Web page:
We just started a new project for a repeat client, for whom we previously renovated a kitchen, dining room, and added a finished family room with full bath in the basement in a lovely 1860s Victorian rowhome on St. James Place in Philadelphia. While that location — like most city projects — presented some logistics and access challenges, we were able to work around them by parking on the street to unload equipment and materials and then moving to paid parking for the duration of the day. Because we have spent decades working on city projects, issues like these are all in a day’s work for us.
The clients’ new project home is a lovely modern Art Museum penthouse condominium featuring a stunning array of windows with spectacular views of the city. We are eager to dig our hands into this comprehensive whole-home renovation, but it does require some additional considerations in terms of planning and execution.
Clearances — We met and worked with the management team, the dock manager, and the building’s physical plant manager to gain clearances, review plans and schedules, and get the green light to begin work.
Protection — During demo, we protect the carpet in the public hallway, covering the path from the unit to the service elevator with a special plastic that protects from dirt and damage. This plastic must go down every morning and come up every afternoon — a process that takes about an hour within the allotted work hours of 8 am-4:30 pm.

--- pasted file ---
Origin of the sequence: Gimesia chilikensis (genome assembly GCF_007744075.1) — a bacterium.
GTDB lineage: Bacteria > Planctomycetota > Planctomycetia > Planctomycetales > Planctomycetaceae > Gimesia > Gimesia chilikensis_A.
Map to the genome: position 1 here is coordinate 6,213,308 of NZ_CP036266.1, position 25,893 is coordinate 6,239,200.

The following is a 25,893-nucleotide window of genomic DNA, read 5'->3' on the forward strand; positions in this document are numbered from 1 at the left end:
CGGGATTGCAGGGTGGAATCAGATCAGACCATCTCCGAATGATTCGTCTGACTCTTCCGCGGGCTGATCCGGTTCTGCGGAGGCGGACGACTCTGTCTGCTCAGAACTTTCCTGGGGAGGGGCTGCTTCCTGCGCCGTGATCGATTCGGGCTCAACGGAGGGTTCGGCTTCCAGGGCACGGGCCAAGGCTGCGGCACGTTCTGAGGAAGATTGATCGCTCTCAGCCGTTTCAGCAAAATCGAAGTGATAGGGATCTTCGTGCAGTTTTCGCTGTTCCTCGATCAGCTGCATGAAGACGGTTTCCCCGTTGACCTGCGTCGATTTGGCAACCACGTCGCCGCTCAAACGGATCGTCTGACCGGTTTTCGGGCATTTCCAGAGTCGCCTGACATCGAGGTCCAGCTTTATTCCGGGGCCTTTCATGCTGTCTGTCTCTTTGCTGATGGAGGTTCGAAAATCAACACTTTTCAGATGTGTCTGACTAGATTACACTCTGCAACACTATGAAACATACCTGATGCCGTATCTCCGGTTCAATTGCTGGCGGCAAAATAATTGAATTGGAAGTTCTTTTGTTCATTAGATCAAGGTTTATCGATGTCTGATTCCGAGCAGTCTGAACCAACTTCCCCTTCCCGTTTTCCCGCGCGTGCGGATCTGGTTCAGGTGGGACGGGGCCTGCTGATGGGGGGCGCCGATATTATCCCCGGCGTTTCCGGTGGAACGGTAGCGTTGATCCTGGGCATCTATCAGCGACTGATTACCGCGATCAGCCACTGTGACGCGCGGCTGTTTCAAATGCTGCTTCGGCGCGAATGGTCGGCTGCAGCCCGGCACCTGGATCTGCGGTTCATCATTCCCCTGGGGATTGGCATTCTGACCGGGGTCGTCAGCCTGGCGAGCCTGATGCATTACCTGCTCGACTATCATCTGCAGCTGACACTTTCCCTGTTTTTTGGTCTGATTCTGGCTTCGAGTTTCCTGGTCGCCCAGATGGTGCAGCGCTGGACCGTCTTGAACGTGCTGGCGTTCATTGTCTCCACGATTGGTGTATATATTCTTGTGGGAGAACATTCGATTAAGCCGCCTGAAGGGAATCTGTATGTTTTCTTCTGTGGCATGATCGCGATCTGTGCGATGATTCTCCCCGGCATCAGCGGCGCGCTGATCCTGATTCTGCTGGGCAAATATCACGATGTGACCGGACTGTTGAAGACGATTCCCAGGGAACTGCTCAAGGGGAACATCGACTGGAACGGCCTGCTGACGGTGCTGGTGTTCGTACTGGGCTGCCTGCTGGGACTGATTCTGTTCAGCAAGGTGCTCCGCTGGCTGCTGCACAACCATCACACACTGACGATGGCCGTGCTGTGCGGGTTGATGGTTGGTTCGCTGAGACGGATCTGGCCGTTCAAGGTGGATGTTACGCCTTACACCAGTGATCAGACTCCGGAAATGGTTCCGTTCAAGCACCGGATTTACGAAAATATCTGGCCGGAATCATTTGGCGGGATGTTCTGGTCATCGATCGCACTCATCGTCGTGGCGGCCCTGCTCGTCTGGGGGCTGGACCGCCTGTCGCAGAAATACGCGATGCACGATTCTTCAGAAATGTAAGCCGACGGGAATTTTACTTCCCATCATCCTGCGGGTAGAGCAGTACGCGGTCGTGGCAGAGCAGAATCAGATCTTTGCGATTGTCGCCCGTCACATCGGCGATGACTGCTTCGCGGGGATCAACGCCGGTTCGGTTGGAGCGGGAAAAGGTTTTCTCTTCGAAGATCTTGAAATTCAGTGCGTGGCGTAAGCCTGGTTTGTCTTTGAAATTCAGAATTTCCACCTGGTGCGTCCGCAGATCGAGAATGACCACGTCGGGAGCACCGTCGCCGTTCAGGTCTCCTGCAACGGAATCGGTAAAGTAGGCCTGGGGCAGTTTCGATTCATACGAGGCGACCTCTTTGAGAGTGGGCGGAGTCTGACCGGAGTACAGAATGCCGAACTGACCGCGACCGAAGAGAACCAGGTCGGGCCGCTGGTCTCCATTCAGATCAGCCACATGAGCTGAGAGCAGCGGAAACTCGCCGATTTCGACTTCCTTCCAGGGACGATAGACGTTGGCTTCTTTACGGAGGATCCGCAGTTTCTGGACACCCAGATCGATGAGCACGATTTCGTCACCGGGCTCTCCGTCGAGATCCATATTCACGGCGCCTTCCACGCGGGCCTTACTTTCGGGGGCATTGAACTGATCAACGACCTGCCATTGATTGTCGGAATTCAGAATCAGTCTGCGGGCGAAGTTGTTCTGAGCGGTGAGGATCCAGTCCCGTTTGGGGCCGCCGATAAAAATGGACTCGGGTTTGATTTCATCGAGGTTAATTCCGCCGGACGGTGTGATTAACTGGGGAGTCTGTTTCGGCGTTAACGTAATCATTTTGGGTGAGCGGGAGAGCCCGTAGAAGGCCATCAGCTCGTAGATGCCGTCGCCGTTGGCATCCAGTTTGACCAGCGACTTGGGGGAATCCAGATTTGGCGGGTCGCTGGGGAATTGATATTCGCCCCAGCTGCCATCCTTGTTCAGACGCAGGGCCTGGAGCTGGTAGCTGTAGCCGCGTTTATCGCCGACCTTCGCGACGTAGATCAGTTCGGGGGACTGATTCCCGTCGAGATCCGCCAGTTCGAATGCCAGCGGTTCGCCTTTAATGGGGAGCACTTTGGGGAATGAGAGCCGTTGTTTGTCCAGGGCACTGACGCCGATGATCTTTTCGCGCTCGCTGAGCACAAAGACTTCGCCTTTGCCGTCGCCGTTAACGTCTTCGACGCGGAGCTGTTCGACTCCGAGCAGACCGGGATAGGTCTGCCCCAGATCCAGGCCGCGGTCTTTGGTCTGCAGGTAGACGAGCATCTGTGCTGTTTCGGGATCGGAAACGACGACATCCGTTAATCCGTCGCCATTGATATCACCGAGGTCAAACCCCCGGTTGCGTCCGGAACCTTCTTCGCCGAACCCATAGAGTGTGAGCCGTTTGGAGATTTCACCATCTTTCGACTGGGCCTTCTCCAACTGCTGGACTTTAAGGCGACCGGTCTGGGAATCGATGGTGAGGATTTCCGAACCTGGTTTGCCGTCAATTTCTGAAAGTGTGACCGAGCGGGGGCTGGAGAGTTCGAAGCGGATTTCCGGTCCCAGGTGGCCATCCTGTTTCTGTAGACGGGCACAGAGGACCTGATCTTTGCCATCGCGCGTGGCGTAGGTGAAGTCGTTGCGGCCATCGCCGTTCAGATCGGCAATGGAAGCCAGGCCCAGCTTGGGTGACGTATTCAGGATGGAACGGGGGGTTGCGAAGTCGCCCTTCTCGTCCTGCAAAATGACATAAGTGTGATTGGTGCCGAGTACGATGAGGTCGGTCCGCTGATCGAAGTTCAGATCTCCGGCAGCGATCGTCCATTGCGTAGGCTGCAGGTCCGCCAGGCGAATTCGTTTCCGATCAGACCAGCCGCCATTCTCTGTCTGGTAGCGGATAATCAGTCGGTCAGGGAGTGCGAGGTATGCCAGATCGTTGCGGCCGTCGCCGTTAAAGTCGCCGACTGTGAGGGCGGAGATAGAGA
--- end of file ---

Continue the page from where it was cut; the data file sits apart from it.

Sub Considerations — The demo phase requires our electricians and plumbers to disconnect various system elements. Plumbing is especially important since any pipe broken during demolition could flood the many floors below us. Being an older building, the plumbing system requires us to shut off a whole section of the building to work on our condo’s pipes, and this is restricted to limited time periods during the day. Planning and permissions for these temporary water shut downs are quite involved and can take 2-4 weeks to execute.
Elevator Usage — In order to begin demolition, we had to secure time on the service elevator in advance, with residents moving in or out of the building getting first dibs ahead of us. The service elevators in this building are larger than some, but are small by construction materials standards at 4x5x10’. As is common in many older buildings, the elevators can go down temporarily or even stop for the day, in which case we have to use the elevator on the other side of the building and travel through more hallways.
All of this goes to say that we have to be even more organized and do more preparation than we typically do for our other city projects. The good news is it’s already paying off in how well the job site is set up for the demolition crew, as well as how neatly the debris is staged for removal. Our work space looks tidy while we wait for the elevators to become available again, then continue to remove these items to a dumpster waiting at the loading dock.
Stay tuned for photos as we make headway on this challenging project!